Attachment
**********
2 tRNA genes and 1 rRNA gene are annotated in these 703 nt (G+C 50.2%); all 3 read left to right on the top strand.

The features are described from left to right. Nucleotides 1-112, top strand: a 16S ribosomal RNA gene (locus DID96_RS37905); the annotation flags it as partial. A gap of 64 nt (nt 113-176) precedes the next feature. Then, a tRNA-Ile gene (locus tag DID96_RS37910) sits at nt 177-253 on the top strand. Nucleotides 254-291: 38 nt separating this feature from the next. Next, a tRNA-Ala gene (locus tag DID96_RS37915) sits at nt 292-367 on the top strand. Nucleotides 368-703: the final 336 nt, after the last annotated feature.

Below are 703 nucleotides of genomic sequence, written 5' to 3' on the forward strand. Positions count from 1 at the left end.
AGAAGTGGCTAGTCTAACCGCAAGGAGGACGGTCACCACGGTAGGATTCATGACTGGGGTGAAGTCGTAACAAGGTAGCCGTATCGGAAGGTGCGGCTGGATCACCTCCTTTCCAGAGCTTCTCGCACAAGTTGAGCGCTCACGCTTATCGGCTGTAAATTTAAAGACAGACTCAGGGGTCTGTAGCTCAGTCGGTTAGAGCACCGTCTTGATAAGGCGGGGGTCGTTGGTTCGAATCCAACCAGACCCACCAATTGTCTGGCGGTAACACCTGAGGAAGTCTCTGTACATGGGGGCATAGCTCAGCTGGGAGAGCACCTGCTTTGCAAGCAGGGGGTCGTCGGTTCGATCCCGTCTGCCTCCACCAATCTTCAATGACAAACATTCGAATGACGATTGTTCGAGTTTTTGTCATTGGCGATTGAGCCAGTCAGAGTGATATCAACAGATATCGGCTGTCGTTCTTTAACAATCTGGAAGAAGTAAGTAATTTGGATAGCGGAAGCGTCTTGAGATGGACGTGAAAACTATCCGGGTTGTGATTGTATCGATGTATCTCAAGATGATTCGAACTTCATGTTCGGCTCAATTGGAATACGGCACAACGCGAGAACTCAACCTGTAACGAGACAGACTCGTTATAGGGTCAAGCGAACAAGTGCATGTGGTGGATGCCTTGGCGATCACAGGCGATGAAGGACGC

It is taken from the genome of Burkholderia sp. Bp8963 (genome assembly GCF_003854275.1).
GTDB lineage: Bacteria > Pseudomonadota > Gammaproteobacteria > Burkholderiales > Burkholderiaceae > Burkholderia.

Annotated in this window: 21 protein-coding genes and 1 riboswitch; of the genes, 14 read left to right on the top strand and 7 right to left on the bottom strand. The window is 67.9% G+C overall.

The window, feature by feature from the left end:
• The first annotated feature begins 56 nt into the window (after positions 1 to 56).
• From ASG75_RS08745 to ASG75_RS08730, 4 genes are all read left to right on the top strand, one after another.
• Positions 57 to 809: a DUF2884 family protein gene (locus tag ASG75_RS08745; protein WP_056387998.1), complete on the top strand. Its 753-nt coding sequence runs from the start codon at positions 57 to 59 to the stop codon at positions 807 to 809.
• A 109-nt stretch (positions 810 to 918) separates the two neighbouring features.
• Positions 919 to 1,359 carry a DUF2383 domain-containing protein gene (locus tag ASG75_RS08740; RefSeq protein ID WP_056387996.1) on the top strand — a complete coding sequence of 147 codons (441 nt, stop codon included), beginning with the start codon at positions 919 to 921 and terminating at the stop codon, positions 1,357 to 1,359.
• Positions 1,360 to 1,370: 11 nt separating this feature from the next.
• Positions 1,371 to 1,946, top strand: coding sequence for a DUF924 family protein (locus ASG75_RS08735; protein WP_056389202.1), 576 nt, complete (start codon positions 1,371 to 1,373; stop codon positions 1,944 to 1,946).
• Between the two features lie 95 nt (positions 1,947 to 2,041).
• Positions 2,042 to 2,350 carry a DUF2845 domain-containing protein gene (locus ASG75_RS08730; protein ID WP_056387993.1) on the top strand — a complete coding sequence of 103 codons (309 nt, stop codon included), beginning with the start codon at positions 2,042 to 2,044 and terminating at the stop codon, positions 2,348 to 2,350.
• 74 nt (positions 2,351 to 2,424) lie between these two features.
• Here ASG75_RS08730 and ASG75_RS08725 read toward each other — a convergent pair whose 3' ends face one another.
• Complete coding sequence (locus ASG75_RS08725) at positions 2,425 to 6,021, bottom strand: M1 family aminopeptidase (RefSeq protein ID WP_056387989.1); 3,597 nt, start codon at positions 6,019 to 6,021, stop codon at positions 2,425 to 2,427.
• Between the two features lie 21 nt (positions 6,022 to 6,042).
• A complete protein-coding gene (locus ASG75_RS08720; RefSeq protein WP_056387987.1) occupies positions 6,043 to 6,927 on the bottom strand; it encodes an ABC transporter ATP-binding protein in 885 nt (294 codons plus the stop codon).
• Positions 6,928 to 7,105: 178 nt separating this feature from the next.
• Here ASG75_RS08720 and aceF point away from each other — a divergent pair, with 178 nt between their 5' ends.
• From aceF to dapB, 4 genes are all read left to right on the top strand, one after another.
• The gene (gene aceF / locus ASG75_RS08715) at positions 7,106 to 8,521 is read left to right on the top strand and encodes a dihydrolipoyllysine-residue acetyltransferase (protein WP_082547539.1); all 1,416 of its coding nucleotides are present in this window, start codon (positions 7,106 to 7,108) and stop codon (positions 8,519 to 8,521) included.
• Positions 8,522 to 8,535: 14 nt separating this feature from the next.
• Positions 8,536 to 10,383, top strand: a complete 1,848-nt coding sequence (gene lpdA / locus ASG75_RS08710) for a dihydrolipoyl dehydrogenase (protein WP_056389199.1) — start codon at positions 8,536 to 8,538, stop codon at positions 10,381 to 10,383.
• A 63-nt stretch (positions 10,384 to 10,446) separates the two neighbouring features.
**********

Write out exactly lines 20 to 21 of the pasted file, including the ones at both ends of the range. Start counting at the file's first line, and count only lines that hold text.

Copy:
• Complete coding sequence (locus ASG75_RS08725) at positions 2,425 to 6,021, bottom strand: M1 family aminopeptidase (RefSeq protein ID WP_056387989.1); 3,597 nt, start codon at positions 6,019 to 6,021, stop codon at positions 2,425 to 2,427.
• Between the two features lie 21 nt (positions 6,022 to 6,042).